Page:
The Positive:

    • Small form factor and built for low-power operation
    • Flexible software options
    • Various expansion options
    • 100% silent, fanless operation

    The Negative:

    • Requires an automotive power supply for the 5v
    • Software installation is for the advanced only, few front end options
    • No CMOS battery
    • USB Host mode requires a powered usb hub

    The Verdict:

    The IGEPv2 is a car PC hacker’s dream platform. It's a true power-sipping design with enough processor to handle most embedded car PC functions. The real benefit to the IGEPv2 is its flexibility. However, the fact that it doesn’t run windows adds complexity to the software installation process and restricts front end options. The fact is, unless you are a Linux programmer the IGEPv2 may be more trouble than its worth.

    Updated 12-20-2010 at 11:47 AM by Sonicxtacy02

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  2. Hardware Review: Mini Touch 700 7" Touchscreen Monitor

    by , 11-04-2010 at 09:31 AM

    What is it?

    The Mini Touch 700 is a first generation 7-inch touchscreen TFT VGA display.

    The Verdict:

    The Mini Touch 700 should definitely be considered when searching for a new 7" VGA display. This new screen packs in most all of the features found on Xenarc and Lilliput units, and goes a step above by ensuring that 800x480 native resolution is available without hassle.



    What's in the box?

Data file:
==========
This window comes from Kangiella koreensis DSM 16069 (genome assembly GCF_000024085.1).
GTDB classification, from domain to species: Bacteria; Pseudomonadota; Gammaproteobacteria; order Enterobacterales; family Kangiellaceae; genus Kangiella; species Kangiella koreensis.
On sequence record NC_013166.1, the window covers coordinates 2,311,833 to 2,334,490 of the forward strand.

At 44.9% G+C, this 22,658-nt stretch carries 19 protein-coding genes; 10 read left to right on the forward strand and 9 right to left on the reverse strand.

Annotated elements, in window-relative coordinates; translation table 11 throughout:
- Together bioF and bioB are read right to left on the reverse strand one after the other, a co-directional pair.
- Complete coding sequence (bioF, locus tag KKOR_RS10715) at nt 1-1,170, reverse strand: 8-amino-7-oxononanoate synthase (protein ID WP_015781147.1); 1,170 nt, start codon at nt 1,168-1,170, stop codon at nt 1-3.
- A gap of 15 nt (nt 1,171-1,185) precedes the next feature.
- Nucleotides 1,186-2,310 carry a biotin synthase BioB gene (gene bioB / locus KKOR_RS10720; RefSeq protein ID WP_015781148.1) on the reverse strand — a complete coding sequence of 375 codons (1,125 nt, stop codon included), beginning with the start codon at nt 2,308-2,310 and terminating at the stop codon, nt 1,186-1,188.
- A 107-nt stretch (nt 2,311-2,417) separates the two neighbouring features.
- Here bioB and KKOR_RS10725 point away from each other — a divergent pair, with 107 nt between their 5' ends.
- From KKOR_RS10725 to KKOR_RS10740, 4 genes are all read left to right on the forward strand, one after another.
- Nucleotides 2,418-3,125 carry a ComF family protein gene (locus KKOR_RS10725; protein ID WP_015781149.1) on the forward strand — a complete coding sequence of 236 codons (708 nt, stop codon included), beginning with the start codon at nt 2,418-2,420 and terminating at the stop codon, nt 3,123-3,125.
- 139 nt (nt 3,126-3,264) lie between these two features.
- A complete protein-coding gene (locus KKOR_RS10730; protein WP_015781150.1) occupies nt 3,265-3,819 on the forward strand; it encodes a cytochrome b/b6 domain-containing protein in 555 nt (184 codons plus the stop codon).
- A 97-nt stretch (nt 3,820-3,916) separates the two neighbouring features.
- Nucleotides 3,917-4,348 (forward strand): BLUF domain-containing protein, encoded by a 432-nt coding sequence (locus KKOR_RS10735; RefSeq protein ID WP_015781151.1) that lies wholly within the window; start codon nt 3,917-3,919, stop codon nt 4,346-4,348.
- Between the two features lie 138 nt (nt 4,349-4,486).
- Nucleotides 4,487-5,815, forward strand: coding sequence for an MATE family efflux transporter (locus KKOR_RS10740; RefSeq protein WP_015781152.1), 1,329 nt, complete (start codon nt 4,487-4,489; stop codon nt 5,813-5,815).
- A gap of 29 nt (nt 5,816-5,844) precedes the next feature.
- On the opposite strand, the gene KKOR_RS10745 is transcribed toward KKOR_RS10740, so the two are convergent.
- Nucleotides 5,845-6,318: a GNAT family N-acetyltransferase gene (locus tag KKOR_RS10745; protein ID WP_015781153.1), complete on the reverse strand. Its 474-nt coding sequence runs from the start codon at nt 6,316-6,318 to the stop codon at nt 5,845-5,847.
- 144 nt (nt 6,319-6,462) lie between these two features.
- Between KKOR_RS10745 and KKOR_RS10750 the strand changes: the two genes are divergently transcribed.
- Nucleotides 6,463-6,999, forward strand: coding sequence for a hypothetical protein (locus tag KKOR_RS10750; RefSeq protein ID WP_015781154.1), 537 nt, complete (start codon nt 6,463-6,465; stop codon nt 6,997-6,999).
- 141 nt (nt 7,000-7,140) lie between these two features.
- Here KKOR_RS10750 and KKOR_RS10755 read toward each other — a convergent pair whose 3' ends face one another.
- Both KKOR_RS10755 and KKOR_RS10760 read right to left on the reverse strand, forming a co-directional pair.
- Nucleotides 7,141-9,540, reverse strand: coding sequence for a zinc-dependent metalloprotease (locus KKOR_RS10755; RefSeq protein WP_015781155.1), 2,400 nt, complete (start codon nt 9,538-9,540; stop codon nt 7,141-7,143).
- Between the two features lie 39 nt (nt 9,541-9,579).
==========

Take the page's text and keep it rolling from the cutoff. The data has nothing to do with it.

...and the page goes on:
The Mini Touch 700 is boxed with everything you will find included with a Lilliput and more. Included is the 7" Touchscreen, VESA mount, home and car power supplies, cables for USB, VGA, and composite audio/video. Also included are the touchscreen driver cd (uses the same drivers as lillput/xenarcs do), stylus pen, and a nice headrest shroud that the monitor fits right into.


    Description:

    It is always nice when new items are produced that fit directly into the car PC realm, and the Mini Touch 700 is just that. The Mini Touch was designed specifically for use in a car. The creators made sure to include most all of the latest bells and whistles available on competing touchscreen units. The Mini Touch 700 has automatic power-on and automatic backup camera switching (it actually has two different options for auto-switching). It's missing the automatic brightness control via an ambient light sensor that the Xenarc 700TSV has, but there are plenty of software options which overcome this omission.